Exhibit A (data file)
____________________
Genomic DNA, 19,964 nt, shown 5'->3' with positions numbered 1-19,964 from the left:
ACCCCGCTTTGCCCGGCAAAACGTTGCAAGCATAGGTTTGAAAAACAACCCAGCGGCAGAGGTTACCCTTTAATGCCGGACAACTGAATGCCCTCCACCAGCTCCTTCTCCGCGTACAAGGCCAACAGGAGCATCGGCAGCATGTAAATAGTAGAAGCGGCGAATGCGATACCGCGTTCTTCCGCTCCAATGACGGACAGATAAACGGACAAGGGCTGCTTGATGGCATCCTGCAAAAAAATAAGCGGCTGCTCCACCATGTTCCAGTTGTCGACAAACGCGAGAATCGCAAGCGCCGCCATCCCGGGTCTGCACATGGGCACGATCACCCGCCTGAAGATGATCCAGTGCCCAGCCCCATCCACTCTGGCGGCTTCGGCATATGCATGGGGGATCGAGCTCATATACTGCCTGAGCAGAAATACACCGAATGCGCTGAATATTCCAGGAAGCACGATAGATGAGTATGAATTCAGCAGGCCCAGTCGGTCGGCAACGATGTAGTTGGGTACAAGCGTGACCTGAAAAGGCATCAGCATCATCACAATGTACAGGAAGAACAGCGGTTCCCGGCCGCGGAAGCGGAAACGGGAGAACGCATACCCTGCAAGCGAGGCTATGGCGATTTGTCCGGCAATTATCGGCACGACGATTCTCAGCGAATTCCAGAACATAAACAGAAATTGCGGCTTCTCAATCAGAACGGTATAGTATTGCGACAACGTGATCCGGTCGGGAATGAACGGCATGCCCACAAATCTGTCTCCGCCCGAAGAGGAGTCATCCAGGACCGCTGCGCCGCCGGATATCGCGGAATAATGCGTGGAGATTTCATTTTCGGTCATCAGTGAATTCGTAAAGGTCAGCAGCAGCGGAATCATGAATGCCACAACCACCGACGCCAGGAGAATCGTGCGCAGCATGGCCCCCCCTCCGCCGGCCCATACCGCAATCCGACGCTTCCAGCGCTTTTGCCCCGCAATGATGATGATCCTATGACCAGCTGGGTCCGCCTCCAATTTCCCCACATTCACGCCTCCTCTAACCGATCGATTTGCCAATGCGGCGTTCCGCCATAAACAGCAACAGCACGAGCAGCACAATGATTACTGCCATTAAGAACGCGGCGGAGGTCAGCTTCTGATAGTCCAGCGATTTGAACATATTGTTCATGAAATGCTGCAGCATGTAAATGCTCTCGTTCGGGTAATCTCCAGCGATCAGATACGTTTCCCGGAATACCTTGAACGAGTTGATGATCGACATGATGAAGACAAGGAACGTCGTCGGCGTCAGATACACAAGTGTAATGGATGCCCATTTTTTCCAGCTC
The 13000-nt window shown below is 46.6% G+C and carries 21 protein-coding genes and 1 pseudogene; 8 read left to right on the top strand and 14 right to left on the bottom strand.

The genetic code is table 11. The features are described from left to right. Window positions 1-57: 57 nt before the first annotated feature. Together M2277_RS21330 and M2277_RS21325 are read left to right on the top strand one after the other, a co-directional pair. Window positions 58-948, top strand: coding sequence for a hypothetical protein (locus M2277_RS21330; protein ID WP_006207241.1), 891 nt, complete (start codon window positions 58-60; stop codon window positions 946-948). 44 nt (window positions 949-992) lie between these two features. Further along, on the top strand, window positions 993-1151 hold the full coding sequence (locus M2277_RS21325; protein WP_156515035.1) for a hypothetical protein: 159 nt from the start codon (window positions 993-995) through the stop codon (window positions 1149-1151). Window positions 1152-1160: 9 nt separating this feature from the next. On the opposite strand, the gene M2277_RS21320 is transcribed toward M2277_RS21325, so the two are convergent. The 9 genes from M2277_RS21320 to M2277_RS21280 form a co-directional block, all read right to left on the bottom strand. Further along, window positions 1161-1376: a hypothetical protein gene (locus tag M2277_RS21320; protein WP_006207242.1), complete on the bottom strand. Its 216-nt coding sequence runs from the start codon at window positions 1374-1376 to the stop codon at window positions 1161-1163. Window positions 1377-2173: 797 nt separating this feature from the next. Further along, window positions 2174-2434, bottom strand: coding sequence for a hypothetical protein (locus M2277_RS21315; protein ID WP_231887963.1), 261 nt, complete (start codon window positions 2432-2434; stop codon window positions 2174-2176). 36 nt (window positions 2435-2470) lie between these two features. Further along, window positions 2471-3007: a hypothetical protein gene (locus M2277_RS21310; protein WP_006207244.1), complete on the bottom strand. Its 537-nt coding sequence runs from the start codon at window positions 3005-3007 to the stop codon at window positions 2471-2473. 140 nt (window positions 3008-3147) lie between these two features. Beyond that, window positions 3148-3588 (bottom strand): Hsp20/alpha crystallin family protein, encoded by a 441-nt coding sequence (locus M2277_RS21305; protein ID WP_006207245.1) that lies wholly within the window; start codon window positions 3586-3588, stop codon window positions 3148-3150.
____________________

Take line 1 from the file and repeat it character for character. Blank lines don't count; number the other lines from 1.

Genomic DNA, 19,964 nt, shown 5'->3' with positions numbered 1-19,964 from the left: